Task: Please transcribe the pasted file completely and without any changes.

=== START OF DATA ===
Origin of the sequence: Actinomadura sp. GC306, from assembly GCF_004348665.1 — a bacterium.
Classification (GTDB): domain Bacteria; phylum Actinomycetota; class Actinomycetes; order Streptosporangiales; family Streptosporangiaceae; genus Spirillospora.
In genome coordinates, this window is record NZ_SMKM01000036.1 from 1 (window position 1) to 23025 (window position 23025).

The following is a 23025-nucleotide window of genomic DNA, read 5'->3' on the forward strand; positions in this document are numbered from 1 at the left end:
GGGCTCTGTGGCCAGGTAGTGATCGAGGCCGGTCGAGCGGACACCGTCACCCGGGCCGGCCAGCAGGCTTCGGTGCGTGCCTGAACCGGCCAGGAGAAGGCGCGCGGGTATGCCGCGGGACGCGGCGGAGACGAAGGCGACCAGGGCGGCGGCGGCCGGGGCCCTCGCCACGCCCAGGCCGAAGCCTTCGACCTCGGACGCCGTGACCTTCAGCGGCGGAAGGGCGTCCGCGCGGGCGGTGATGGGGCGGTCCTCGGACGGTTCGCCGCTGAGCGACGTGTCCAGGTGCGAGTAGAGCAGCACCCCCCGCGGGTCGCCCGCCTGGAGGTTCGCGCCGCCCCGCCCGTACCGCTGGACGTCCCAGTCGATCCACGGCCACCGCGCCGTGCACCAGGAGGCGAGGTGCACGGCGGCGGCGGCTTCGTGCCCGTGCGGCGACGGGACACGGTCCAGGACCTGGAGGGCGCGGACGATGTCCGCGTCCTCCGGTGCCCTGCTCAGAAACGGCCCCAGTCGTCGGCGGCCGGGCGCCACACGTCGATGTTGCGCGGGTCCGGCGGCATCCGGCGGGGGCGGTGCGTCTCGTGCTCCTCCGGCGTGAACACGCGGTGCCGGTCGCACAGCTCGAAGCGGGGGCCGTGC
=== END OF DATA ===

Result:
Origin of the sequence: Actinomadura sp. GC306, from assembly GCF_004348665.1 — a bacterium.
Classification (GTDB): domain Bacteria; phylum Actinomycetota; class Actinomycetes; order Streptosporangiales; family Streptosporangiaceae; genus Spirillospora.
In genome coordinates, this window is record NZ_SMKM01000036.1 from 1 (window position 1) to 23025 (window position 23025).

The following is a 23025-nucleotide window of genomic DNA, read 5'->3' on the forward strand; positions in this document are numbered from 1 at the left end:
GGGCTCTGTGGCCAGGTAGTGATCGAGGCCGGTCGAGCGGACACCGTCACCCGGGCCGGCCAGCAGGCTTCGGTGCGTGCCTGAACCGGCCAGGAGAAGGCGCGCGGGTATGCCGCGGGACGCGGCGGAGACGAAGGCGACCAGGGCGGCGGCGGCCGGGGCCCTCGCCACGCCCAGGCCGAAGCCTTCGACCTCGGACGCCGTGACCTTCAGCGGCGGAAGGGCGTCCGCGCGGGCGGTGATGGGGCGGTCCTCGGACGGTTCGCCGCTGAGCGACGTGTCCAGGTGCGAGTAGAGCAGCACCCCCCGCGGGTCGCCCGCCTGGAGGTTCGCGCCGCCCCGCCCGTACCGCTGGACGTCCCAGTCGATCCACGGCCACCGCGCCGTGCACCAGGAGGCGAGGTGCACGGCGGCGGCGGCTTCGTGCCCGTGCGGCGACGGGACACGGTCCAGGACCTGGAGGGCGCGGACGATGTCCGCGTCCTCCGGTGCCCTGCTCAGAAACGGCCCCAGTCGTCGGCGGCCGGGCGCCACACGTCGATGTTGCGCGGGTCCGGCGGCATCCGGCGGGGGCGGTGCGTCTCGTGCTCCTCCGGCGTGAACACGCGGTGCCGGTCGCACAGCTCGAAGCGGGGGCCGTGC